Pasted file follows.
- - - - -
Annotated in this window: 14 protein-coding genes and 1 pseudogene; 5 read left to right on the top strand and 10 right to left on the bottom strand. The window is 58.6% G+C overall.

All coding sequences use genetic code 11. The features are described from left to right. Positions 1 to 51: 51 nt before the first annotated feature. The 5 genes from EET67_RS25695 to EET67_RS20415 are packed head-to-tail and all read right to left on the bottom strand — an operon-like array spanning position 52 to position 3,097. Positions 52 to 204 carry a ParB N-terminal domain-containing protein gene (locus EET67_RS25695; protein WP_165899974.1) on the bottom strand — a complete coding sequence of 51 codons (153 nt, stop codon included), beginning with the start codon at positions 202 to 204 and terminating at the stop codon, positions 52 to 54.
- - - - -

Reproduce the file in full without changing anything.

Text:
Annotated in this window: 14 protein-coding genes and 1 pseudogene; 5 read left to right on the top strand and 10 right to left on the bottom strand. The window is 58.6% G+C overall.

All coding sequences use genetic code 11. The features are described from left to right. Positions 1 to 51: 51 nt before the first annotated feature. The 5 genes from EET67_RS25695 to EET67_RS20415 are packed head-to-tail and all read right to left on the bottom strand — an operon-like array spanning position 52 to position 3,097. Positions 52 to 204 carry a ParB N-terminal domain-containing protein gene (locus EET67_RS25695; protein WP_165899974.1) on the bottom strand — a complete coding sequence of 51 codons (153 nt, stop codon included), beginning with the start codon at positions 202 to 204 and terminating at the stop codon, positions 52 to 54.